Ashton Gate Stadium
|Full name||Ashton Gate Stadium|
|Location||Ashton Road, Bristol BS3 2EJ|
|Owner||Bristol City F.C.|
|Field dimensions||115 x 75 yards|
|Bedminster F.C. (until 1900)
Bristol City F.C. (1904–present)
Bristol Rugby (2014)
Ashton Gate Stadium is a stadium in Ashton Gate, Bristol, England, and is the home of Bristol City F.C. Located in the south-west of the city, just south of the River Avon, it has an all-seated capacity of 21,497, with an effective capacity for football matches (depending on how many away tickets are allocated, and how they are segregated) of around 19,500, with an average league game's attendance of just over 13,000 (2012–13 season).
History and arrangement
Ashton Gate was the home of Bedminster F.C. until their 1900 merger with Bristol South End who played at St Johns Lane, and the merged team alternated between the two grounds until Ashton Gate become the permanent home of Bristol City in 1904.
The ground has also played a part in the history of rugby in the city. Bristol Rugby have played there on a number of occasions since the 1920s, the most recent being on 27 December 2006 when they defeated local rivals Bath Rugby 16–6 whilst selling out the stadium for an all-time record Premiership crowd outside of Twickenham. Several rugby internationals have been held, starting with England versus Wales in 1899. One hundred years later, the All Blacks took on Tonga in a 1999 Rugby World Cup pool match.
In mid-2006 it was announced that Bristol Rugby would be taking two games of the 2006-07 Guinness Premiership to Ashton Gate, the matches against Bath Rugby and the Leicester Tigers, the stadium is also to be used to house Gloucester RFC, for their match against Bristol Rugby, whilst Kingsholm Stadium is being redeveloped.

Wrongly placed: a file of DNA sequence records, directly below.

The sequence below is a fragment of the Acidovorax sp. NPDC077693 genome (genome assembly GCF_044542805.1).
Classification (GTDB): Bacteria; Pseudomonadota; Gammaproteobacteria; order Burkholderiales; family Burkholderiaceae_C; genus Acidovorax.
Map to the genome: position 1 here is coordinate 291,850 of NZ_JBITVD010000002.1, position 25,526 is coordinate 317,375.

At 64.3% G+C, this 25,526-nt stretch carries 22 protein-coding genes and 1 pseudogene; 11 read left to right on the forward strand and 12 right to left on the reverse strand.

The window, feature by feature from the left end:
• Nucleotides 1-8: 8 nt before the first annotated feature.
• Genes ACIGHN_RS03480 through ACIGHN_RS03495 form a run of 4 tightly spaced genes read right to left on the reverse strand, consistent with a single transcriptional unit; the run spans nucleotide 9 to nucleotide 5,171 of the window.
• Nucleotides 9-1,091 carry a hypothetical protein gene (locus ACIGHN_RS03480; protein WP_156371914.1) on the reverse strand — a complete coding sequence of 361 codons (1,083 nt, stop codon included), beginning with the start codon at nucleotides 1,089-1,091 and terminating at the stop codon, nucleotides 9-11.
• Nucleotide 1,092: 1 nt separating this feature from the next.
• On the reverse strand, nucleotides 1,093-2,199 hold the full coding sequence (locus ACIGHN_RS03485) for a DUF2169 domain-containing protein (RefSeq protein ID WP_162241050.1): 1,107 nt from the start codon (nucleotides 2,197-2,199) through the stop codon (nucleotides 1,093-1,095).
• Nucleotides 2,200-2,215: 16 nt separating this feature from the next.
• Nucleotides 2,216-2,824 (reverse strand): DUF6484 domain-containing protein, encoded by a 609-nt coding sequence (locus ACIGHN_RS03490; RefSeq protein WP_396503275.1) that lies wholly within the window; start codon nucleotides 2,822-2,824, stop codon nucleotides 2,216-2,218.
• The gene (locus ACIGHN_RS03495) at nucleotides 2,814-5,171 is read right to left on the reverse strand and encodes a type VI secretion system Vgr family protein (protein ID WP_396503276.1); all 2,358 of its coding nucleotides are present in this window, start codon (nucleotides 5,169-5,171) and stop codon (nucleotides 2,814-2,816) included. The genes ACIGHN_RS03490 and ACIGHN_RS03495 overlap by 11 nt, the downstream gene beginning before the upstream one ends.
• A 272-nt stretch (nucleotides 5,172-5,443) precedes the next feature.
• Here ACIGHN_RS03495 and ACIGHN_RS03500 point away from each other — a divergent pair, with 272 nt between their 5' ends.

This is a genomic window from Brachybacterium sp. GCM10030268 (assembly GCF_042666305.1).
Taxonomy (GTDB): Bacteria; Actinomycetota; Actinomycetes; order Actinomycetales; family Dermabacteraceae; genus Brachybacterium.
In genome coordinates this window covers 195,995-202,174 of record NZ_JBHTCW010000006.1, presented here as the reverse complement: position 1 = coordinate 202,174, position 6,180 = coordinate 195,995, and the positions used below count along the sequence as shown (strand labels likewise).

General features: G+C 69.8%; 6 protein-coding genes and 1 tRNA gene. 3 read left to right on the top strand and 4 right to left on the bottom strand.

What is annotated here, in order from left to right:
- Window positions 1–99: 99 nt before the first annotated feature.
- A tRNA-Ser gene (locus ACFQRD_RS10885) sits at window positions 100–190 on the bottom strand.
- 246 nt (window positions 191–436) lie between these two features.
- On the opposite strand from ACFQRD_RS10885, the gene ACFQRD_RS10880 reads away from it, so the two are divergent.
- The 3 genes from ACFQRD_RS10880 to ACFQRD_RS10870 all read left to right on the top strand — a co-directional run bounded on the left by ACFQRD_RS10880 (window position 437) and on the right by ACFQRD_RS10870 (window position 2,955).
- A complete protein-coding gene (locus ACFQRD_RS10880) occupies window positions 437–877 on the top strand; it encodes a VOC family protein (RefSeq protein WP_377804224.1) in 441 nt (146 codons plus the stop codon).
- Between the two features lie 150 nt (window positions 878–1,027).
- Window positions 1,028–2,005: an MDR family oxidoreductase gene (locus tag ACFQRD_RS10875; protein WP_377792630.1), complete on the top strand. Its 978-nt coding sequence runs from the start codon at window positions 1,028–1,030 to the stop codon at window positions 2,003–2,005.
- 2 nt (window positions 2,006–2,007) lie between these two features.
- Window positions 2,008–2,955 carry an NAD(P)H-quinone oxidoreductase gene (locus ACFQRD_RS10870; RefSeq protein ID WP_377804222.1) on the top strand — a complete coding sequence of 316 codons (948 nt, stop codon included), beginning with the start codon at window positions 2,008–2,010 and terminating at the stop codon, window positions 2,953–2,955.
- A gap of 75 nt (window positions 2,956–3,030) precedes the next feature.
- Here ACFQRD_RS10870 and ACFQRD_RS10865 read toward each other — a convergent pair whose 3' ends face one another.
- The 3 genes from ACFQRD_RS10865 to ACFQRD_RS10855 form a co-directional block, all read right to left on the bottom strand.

The Wedlock "East End" Stand
Visiting fans for the football are housed in the Wedlock Stand at the south-east end of the ground, which was built as a covered terrace in 1928, converted to seats in the 1990s and was the traditional home fans' end until 1994. It is known as the East End to City fans.
For the first time in the 21st Century, City fans were allowed to purchase a season ticket in the East End for the 2007–2008 season. Although fewer than 300 fans took the club up on the offer, the supporters within the stand have tried hard to generate a positive atmosphere, with a continental 'Ultra' style movement. Indeed, these supporters have now christened themselves the East End Ultras, with flags and banners advertising this name. The slogan for the stand has unofficially become 'Forza East End'. For the 2008–2009 season, the East End will house 1200 season ticket holders, the maximum the club have allocated.
The Williams Stand